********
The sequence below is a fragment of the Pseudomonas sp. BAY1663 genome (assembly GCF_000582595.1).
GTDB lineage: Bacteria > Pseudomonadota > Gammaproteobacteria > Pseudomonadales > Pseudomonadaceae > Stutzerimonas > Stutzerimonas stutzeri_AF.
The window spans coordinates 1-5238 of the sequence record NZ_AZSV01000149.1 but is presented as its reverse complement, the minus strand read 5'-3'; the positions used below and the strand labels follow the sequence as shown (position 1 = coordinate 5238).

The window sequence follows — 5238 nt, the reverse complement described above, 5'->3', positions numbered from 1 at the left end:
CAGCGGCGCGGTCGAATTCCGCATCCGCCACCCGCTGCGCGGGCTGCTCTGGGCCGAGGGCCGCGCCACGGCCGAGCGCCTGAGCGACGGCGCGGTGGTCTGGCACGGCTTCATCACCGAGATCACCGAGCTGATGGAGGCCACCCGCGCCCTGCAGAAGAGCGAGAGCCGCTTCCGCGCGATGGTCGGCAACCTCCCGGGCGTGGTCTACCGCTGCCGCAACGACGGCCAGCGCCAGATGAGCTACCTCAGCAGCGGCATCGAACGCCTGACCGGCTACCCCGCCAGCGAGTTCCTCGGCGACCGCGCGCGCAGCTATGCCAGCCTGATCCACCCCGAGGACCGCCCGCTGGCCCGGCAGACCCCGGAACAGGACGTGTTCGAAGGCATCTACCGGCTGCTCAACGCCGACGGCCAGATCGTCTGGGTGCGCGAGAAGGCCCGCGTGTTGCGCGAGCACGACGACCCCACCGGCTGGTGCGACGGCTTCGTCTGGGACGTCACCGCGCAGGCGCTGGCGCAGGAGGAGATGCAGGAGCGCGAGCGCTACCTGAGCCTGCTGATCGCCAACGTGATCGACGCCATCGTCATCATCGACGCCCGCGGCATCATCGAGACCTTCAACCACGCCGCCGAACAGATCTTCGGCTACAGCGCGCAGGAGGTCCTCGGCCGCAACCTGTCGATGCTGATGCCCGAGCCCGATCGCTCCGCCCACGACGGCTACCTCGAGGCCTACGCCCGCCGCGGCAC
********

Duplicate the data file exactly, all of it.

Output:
The sequence below is a fragment of the Pseudomonas sp. BAY1663 genome (assembly GCF_000582595.1).
GTDB lineage: Bacteria > Pseudomonadota > Gammaproteobacteria > Pseudomonadales > Pseudomonadaceae > Stutzerimonas > Stutzerimonas stutzeri_AF.
The window spans coordinates 1-5238 of the sequence record NZ_AZSV01000149.1 but is presented as its reverse complement, the minus strand read 5'-3'; the positions used below and the strand labels follow the sequence as shown (position 1 = coordinate 5238).

The window sequence follows — 5238 nt, the reverse complement described above, 5'->3', positions numbered from 1 at the left end:
CAGCGGCGCGGTCGAATTCCGCATCCGCCACCCGCTGCGCGGGCTGCTCTGGGCCGAGGGCCGCGCCACGGCCGAGCGCCTGAGCGACGGCGCGGTGGTCTGGCACGGCTTCATCACCGAGATCACCGAGCTGATGGAGGCCACCCGCGCCCTGCAGAAGAGCGAGAGCCGCTTCCGCGCGATGGTCGGCAACCTCCCGGGCGTGGTCTACCGCTGCCGCAACGACGGCCAGCGCCAGATGAGCTACCTCAGCAGCGGCATCGAACGCCTGACCGGCTACCCCGCCAGCGAGTTCCTCGGCGACCGCGCGCGCAGCTATGCCAGCCTGATCCACCCCGAGGACCGCCCGCTGGCCCGGCAGACCCCGGAACAGGACGTGTTCGAAGGCATCTACCGGCTGCTCAACGCCGACGGCCAGATCGTCTGGGTGCGCGAGAAGGCCCGCGTGTTGCGCGAGCACGACGACCCCACCGGCTGGTGCGACGGCTTCGTCTGGGACGTCACCGCGCAGGCGCTGGCGCAGGAGGAGATGCAGGAGCGCGAGCGCTACCTGAGCCTGCTGATCGCCAACGTGATCGACGCCATCGTCATCATCGACGCCCGCGGCATCATCGAGACCTTCAACCACGCCGCCGAACAGATCTTCGGCTACAGCGCGCAGGAGGTCCTCGGCCGCAACCTGTCGATGCTGATGCCCGAGCCCGATCGCTCCGCCCACGACGGCTACCTCGAGGCCTACGCCCGCCGCGGCAC